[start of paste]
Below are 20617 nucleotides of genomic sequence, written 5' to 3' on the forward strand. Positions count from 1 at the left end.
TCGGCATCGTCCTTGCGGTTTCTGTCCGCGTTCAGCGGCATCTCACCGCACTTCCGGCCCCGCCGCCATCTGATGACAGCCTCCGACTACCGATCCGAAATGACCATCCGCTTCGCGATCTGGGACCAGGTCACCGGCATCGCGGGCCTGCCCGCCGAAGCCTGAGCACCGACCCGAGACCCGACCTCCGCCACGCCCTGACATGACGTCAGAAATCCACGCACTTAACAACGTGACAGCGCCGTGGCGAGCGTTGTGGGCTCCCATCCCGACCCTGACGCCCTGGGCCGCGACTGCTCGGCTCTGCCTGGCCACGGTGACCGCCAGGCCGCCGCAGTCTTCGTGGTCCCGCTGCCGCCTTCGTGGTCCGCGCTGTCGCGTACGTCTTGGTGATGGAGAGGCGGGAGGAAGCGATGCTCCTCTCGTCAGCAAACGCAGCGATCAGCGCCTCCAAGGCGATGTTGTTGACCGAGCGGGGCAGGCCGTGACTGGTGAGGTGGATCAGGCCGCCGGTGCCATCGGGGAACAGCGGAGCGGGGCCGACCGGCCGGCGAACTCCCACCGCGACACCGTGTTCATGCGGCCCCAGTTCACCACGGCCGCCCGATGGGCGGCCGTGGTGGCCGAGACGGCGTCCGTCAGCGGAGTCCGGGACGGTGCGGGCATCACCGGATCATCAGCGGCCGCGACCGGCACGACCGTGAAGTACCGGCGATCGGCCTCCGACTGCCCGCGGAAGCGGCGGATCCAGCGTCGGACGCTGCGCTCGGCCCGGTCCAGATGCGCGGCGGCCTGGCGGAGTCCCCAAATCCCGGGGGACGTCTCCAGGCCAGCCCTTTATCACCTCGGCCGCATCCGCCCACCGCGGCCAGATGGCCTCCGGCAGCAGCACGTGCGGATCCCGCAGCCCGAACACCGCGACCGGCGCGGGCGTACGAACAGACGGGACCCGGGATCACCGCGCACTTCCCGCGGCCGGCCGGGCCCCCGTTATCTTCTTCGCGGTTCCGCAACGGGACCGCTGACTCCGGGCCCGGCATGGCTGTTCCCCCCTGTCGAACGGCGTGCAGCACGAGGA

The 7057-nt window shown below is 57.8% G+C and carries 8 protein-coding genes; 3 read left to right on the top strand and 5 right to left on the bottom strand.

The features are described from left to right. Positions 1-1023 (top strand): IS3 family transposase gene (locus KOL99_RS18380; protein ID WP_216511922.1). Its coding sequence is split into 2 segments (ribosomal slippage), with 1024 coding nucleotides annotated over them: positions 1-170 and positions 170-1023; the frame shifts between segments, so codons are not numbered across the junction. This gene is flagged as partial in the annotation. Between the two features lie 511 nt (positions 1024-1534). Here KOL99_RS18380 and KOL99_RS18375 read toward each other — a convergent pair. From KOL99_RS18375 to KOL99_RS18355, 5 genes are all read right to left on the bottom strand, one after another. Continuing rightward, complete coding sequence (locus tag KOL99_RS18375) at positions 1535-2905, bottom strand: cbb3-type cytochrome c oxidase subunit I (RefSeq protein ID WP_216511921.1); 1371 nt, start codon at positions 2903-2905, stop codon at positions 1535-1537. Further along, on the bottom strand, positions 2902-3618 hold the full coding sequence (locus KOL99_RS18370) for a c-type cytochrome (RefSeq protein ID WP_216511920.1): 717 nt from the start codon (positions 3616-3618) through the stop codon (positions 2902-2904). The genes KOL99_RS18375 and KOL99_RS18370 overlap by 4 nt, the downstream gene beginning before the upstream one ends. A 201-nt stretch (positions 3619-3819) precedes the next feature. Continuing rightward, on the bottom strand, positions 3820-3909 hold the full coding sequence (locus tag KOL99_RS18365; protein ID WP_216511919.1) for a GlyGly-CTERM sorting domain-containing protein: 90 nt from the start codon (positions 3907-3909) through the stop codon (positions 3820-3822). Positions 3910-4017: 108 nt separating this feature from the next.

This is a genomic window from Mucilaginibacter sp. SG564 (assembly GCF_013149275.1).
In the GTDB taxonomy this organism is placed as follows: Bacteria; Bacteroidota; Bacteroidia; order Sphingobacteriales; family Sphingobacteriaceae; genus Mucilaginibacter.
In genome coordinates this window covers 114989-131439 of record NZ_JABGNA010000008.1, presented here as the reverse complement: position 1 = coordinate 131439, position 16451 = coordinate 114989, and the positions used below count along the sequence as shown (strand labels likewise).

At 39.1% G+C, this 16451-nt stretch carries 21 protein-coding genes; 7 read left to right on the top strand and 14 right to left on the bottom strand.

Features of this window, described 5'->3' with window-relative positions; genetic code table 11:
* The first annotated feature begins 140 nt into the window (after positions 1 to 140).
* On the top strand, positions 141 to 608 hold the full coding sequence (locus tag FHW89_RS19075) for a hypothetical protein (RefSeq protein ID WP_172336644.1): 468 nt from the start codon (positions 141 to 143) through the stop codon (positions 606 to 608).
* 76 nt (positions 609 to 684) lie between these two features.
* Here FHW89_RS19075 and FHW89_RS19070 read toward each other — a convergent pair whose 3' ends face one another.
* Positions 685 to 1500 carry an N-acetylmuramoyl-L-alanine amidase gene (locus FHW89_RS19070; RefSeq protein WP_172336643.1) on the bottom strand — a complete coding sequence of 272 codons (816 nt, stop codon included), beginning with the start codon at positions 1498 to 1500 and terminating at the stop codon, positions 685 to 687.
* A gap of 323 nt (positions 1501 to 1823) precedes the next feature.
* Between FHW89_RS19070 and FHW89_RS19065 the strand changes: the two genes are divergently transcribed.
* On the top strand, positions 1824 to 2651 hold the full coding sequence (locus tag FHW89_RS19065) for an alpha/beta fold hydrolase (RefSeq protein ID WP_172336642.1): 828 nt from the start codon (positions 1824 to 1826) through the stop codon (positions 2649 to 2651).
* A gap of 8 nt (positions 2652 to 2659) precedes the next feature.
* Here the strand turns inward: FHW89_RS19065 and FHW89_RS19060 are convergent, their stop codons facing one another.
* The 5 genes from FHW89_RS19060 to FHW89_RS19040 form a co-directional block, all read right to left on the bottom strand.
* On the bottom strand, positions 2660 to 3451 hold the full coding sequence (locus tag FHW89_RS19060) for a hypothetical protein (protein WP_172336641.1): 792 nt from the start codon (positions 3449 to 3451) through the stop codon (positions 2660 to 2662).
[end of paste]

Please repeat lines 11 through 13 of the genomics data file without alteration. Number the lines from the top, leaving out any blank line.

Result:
* On the top strand, positions 141 to 608 hold the full coding sequence (locus tag FHW89_RS19075) for a hypothetical protein (RefSeq protein ID WP_172336644.1): 468 nt from the start codon (positions 141 to 143) through the stop codon (positions 606 to 608).
* 76 nt (positions 609 to 684) lie between these two features.
* Here FHW89_RS19075 and FHW89_RS19070 read toward each other — a convergent pair whose 3' ends face one another.